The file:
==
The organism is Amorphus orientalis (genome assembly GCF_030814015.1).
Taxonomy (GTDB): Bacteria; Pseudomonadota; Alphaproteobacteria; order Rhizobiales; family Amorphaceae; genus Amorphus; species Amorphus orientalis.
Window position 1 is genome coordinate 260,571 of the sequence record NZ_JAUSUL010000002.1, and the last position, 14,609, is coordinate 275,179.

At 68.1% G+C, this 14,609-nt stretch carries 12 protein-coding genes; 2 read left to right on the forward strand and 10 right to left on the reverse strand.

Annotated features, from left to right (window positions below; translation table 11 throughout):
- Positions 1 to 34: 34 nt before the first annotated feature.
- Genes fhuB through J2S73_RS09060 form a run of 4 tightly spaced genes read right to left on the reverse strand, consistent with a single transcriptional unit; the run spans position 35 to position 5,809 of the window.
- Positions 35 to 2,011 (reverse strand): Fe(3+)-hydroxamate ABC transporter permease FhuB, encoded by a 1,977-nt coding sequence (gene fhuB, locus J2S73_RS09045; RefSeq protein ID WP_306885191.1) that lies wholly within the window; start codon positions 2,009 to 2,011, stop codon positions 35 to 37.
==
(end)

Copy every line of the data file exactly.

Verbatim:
The organism is Amorphus orientalis (genome assembly GCF_030814015.1).
Taxonomy (GTDB): Bacteria; Pseudomonadota; Alphaproteobacteria; order Rhizobiales; family Amorphaceae; genus Amorphus; species Amorphus orientalis.
Window position 1 is genome coordinate 260,571 of the sequence record NZ_JAUSUL010000002.1, and the last position, 14,609, is coordinate 275,179.

At 68.1% G+C, this 14,609-nt stretch carries 12 protein-coding genes; 2 read left to right on the forward strand and 10 right to left on the reverse strand.

Annotated features, from left to right (window positions below; translation table 11 throughout):
- Positions 1 to 34: 34 nt before the first annotated feature.
- Genes fhuB through J2S73_RS09060 form a run of 4 tightly spaced genes read right to left on the reverse strand, consistent with a single transcriptional unit; the run spans position 35 to position 5,809 of the window.
- Positions 35 to 2,011 (reverse strand): Fe(3+)-hydroxamate ABC transporter permease FhuB, encoded by a 1,977-nt coding sequence (gene fhuB, locus J2S73_RS09045; RefSeq protein ID WP_306885191.1) that lies wholly within the window; start codon positions 2,009 to 2,011, stop codon positions 35 to 37.